For 7 years Tucker Phelps has been serving as Leadership Track Director, board member, and curriculum developer for Camp Quest West, a volunteer-run 501(c)(3) educational non-profit who envisions a world in which children grow up exploring, thinking for themselves, connecting with their communities, and acting to make the most of life for themselves and others. This marks his first year as Director of Operations for Camp Quest West. In his spare time, he works as an analyst in the financial sector.

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After the Forum, please join us for a lunch at 12:30pm. The lunch is complimentary for first-time visitors and students.

Successful Skepticism: Creating Lasting Community – Tucker Phelps from Humanist Community-SiliconValley on Vimeo.

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U.S. Sanctions: The Weaponization of the Global Financial System

Dr. Sharat G. Lin

11 a.m., January 5, 2020

While wars have historically been fought with soldiers and guns, the sole superpower has realized its monopoly ability to wage financial war through sanctions and embargoes against its perceived enemies around the world — Iran, North Korea, Cuba, Venezuela, Nicaragua, Russia, Syria, Gaza. How and why does the United States alone exercise this extraterritorial power to such devastating effect?​​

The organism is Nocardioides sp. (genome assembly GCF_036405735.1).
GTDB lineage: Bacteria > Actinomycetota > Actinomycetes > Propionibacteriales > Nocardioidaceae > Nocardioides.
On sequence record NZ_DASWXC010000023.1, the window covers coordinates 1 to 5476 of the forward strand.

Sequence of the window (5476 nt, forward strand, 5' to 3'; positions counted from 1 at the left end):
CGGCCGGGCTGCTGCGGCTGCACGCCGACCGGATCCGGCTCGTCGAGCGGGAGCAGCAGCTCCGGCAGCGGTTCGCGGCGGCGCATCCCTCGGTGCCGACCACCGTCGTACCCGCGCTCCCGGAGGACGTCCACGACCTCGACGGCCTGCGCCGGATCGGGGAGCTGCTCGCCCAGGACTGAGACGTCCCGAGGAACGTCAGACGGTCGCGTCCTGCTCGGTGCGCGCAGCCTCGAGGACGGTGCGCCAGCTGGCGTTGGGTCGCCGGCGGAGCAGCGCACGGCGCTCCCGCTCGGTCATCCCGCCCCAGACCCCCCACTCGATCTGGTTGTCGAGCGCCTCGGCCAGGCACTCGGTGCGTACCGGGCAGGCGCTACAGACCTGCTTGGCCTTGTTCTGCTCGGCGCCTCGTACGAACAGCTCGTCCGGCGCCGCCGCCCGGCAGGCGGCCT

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Dr. Sharat G. Lin is a research fellow at the San José Peace and Justice Center. He writes and lectures on global political economy, labor migration, the Middle East, and public health. He has visited all of the countries under U.S. sanctions and observed the consequences of sanctions and embargoes.

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After the Forum, please join us for a lunch at 12:30pm. The lunch is complimentary for first-time visitors and students.

U.S. Sanctions: The Weaponization of the Global Financial System – Dr. Sharat G. Lin from Humanist Community-SiliconValley on Vimeo.